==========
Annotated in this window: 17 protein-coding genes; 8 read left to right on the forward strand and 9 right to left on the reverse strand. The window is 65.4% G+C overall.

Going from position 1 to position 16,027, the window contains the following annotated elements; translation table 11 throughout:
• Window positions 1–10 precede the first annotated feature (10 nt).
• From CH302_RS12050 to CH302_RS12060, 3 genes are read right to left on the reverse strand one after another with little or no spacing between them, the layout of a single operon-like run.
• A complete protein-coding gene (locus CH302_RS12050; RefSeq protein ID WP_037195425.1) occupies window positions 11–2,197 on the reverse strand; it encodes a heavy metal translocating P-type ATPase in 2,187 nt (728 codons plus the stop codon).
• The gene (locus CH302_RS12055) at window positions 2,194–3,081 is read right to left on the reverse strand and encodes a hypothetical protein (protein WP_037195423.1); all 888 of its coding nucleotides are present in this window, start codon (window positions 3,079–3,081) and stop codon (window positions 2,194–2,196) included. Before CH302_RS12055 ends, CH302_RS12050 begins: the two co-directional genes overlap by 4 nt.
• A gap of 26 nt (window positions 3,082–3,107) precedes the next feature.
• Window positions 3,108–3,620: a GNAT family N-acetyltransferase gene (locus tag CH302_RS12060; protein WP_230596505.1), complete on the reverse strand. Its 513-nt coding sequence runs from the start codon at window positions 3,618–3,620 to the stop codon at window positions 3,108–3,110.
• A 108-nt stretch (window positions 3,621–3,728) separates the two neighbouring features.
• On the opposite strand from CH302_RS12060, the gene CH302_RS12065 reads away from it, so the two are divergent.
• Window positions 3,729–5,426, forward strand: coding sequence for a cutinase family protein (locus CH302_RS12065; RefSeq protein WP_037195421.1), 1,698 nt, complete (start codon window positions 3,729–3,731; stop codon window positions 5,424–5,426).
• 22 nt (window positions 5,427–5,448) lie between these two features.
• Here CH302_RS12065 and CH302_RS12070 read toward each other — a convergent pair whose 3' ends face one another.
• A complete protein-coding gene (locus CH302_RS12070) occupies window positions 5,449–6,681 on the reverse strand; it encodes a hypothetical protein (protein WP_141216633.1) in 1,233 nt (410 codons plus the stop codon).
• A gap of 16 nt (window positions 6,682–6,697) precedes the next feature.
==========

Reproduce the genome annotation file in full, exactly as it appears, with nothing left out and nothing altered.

Annotated in this window: 17 protein-coding genes; 8 read left to right on the forward strand and 9 right to left on the reverse strand. The window is 65.4% G+C overall.

Going from position 1 to position 16,027, the window contains the following annotated elements; translation table 11 throughout:
• Window positions 1–10 precede the first annotated feature (10 nt).
• From CH302_RS12050 to CH302_RS12060, 3 genes are read right to left on the reverse strand one after another with little or no spacing between them, the layout of a single operon-like run.
• A complete protein-coding gene (locus CH302_RS12050; RefSeq protein ID WP_037195425.1) occupies window positions 11–2,197 on the reverse strand; it encodes a heavy metal translocating P-type ATPase in 2,187 nt (728 codons plus the stop codon).
• The gene (locus CH302_RS12055) at window positions 2,194–3,081 is read right to left on the reverse strand and encodes a hypothetical protein (protein WP_037195423.1); all 888 of its coding nucleotides are present in this window, start codon (window positions 3,079–3,081) and stop codon (window positions 2,194–2,196) included. Before CH302_RS12055 ends, CH302_RS12050 begins: the two co-directional genes overlap by 4 nt.
• A gap of 26 nt (window positions 3,082–3,107) precedes the next feature.
• Window positions 3,108–3,620: a GNAT family N-acetyltransferase gene (locus tag CH302_RS12060; protein WP_230596505.1), complete on the reverse strand. Its 513-nt coding sequence runs from the start codon at window positions 3,618–3,620 to the stop codon at window positions 3,108–3,110.
• A 108-nt stretch (window positions 3,621–3,728) separates the two neighbouring features.
• On the opposite strand from CH302_RS12060, the gene CH302_RS12065 reads away from it, so the two are divergent.
• Window positions 3,729–5,426, forward strand: coding sequence for a cutinase family protein (locus CH302_RS12065; RefSeq protein WP_037195421.1), 1,698 nt, complete (start codon window positions 3,729–3,731; stop codon window positions 5,424–5,426).
• 22 nt (window positions 5,427–5,448) lie between these two features.
• Here CH302_RS12065 and CH302_RS12070 read toward each other — a convergent pair whose 3' ends face one another.
• A complete protein-coding gene (locus CH302_RS12070) occupies window positions 5,449–6,681 on the reverse strand; it encodes a hypothetical protein (protein WP_141216633.1) in 1,233 nt (410 codons plus the stop codon).
• A gap of 16 nt (window positions 6,682–6,697) precedes the next feature.